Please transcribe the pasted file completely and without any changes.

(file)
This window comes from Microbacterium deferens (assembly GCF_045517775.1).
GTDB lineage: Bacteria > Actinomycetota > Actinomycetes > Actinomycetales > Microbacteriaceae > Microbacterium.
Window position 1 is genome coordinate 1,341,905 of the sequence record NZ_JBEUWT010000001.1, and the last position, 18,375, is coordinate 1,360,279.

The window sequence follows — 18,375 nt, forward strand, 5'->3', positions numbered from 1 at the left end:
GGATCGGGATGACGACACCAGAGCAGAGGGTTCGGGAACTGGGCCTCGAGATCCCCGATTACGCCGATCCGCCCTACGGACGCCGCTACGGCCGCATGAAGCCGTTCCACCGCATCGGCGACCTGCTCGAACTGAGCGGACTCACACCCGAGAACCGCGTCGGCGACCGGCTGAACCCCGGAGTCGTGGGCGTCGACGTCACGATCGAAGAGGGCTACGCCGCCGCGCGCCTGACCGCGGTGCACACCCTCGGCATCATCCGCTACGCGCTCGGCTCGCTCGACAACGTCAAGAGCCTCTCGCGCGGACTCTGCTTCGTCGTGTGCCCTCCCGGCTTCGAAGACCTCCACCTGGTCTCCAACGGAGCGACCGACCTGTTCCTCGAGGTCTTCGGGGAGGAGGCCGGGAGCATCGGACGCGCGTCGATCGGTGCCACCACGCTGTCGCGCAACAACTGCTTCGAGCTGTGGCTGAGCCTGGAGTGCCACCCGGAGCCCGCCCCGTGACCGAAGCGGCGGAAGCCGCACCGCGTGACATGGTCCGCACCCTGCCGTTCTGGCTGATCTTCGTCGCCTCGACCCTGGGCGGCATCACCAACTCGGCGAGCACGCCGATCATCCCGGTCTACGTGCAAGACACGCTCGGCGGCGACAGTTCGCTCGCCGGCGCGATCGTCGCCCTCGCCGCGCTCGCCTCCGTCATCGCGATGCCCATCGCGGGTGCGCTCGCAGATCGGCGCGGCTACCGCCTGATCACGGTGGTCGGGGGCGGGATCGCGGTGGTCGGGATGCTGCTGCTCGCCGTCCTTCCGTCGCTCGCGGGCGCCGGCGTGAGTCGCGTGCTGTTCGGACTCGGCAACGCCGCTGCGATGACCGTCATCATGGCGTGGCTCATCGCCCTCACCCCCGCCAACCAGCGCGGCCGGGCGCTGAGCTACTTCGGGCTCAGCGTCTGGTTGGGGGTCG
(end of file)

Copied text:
This window comes from Microbacterium deferens (assembly GCF_045517775.1).
GTDB lineage: Bacteria > Actinomycetota > Actinomycetes > Actinomycetales > Microbacteriaceae > Microbacterium.
Window position 1 is genome coordinate 1,341,905 of the sequence record NZ_JBEUWT010000001.1, and the last position, 18,375, is coordinate 1,360,279.

The window sequence follows — 18,375 nt, forward strand, 5'->3', positions numbered from 1 at the left end:
GGATCGGGATGACGACACCAGAGCAGAGGGTTCGGGAACTGGGCCTCGAGATCCCCGATTACGCCGATCCGCCCTACGGACGCCGCTACGGCCGCATGAAGCCGTTCCACCGCATCGGCGACCTGCTCGAACTGAGCGGACTCACACCCGAGAACCGCGTCGGCGACCGGCTGAACCCCGGAGTCGTGGGCGTCGACGTCACGATCGAAGAGGGCTACGCCGCCGCGCGCCTGACCGCGGTGCACACCCTCGGCATCATCCGCTACGCGCTCGGCTCGCTCGACAACGTCAAGAGCCTCTCGCGCGGACTCTGCTTCGTCGTGTGCCCTCCCGGCTTCGAAGACCTCCACCTGGTCTCCAACGGAGCGACCGACCTGTTCCTCGAGGTCTTCGGGGAGGAGGCCGGGAGCATCGGACGCGCGTCGATCGGTGCCACCACGCTGTCGCGCAACAACTGCTTCGAGCTGTGGCTGAGCCTGGAGTGCCACCCGGAGCCCGCCCCGTGACCGAAGCGGCGGAAGCCGCACCGCGTGACATGGTCCGCACCCTGCCGTTCTGGCTGATCTTCGTCGCCTCGACCCTGGGCGGCATCACCAACTCGGCGAGCACGCCGATCATCCCGGTCTACGTGCAAGACACGCTCGGCGGCGACAGTTCGCTCGCCGGCGCGATCGTCGCCCTCGCCGCGCTCGCCTCCGTCATCGCGATGCCCATCGCGGGTGCGCTCGCAGATCGGCGCGGCTACCGCCTGATCACGGTGGTCGGGGGCGGGATCGCGGTGGTCGGGATGCTGCTGCTCGCCGTCCTTCCGTCGCTCGCGGGCGCCGGCGTGAGTCGCGTGCTGTTCGGACTCGGCAACGCCGCTGCGATGACCGTCATCATGGCGTGGCTCATCGCCCTCACCCCCGCCAACCAGCGCGGCCGGGCGCTGAGCTACTTCGGGCTCAGCGTCTGGTTGGGGGTCG